Words by Elizabeth Ivy Hawkins
“The difference between genius and stupidity, is that genius has its limits.” Albert Einstein
One assignment I have my art and design students complete is a large compositional study. It starts with specific, limited guidelines. It allows only for specific line widths, thicknesses, and shapes. These strict rules are placed on the design process so that important organizational principles are explored. As the series of compositions develop, the limits are gradually released, culminating in a large composition that has none of the beginning parameters or restrictions.
The beginning of this process is frustrating for my students.
But the thing is, without those limitations, my students would have a much harder time completing the large final composition. There would be too many options. They would have no idea where to begin. If they skipped any part of the process, the end result would not be as complex or compelling. I tell the students the frustration is worth it. Working within limitation is their friend. It prepares them to partner with clients who have limited resources and to be more inventive with less.
I also tell them the story of Michelangelo, who carved the David out of a stone so flawed that no other sculptor wanted it. I remind them some of the best music is based on a simple-three chord progression structure. Sometimes serious limitations can lead an artist to their best work.
It got me thinking about how design limitations in creating art are similar to limitations I perceive in my life.
I have frustration when I think about limitation and about not getting the results I want. I see limitation as a lack of imagination. An absence of inventiveness. A villain to wrestle with until I get my way.
It may just be what gets me to the larger, more compelling movement in my life. It could be what forces greater creative awareness, a stealth usage of resources, of creating with leanness and purpose. What if lack was pulling me into a larger imagination?Tweet This
That’s hard to believe because we all have limitations. The partner who left. The dream that died. The once close friend we can’t forgive. Illness that is never going away. Full-time caregiving that leaves us exhausted, without creative outlet. Some days my list of limitations are too many to count. Limits outnumber the stars. My creative vision becomes lifeless and blurry. I question what the point of creative ambition is.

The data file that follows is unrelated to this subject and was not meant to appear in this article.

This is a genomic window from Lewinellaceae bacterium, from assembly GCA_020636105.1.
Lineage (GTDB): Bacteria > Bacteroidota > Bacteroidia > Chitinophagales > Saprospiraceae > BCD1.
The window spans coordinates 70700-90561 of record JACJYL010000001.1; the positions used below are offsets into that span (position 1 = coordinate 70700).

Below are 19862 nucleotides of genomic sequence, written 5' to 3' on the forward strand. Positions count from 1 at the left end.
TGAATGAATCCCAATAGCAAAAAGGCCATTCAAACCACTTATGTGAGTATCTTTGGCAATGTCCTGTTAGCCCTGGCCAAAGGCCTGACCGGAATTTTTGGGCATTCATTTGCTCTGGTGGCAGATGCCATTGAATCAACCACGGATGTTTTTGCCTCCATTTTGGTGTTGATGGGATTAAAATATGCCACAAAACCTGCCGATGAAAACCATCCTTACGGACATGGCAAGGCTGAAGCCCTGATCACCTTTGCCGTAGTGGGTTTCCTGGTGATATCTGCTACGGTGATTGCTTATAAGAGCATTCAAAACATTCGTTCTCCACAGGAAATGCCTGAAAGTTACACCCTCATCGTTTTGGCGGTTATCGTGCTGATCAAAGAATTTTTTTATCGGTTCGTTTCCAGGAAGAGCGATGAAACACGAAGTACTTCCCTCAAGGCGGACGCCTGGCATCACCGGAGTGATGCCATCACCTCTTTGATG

Nobody likes working within limitation, but artists who embrace limitation make better art.
I think this principle is true in life, as well. Individuals who embrace limitation tend to be more inventive, optimistic, and lead more fulfilling lives.
It’s tough. I’m trying my hardest. My identity as a creative is rooted in a connection to life, to a divine ground of being I call God. The long narrative that exists from the beginning of time whispers that there is always creatively more. There is more abundance. There is more life. Some really bad stuff exists, too.
But if I can shift my attitude in the midst of challenge and limitation, to awe and wonder, how will that change me?
My rebel heart is learning to embrace an attitude of limitation. I’m using it to make art that sings within its bounds. Despite flaws in stone and life, I see my David. I pick up the chisel and begin.
Elizabeth Ivy Hawkins holds an MFA in Painting, and currently is an Adjunct Professor at Kendall College of Art and Design in Grand Rapids, MI. Elizabeth’s artwork has been exhibited regionally and nationally, including exhibitions in New York and Los Angeles. She speaks on the importance of the artist’s voice, and mentors individuals and groups on how to cultivate individual expression as a way of being fully present in our daily lives. She writes for the on-line publication Off the Page, and on her blog about creativity, relationships, and spirituality. Her story, Where I Fell In Love, was posted on the Story Gathering Podcast. She is a wife to the dashing and strong Bradford, and stepmother of one, and mother of two naughty and smart children.
You can find her at www.elizabethivy.com
Facebook Artist Page: elizabethivy.com
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Essay used with permission from Elizabeth Ivy Hawkins.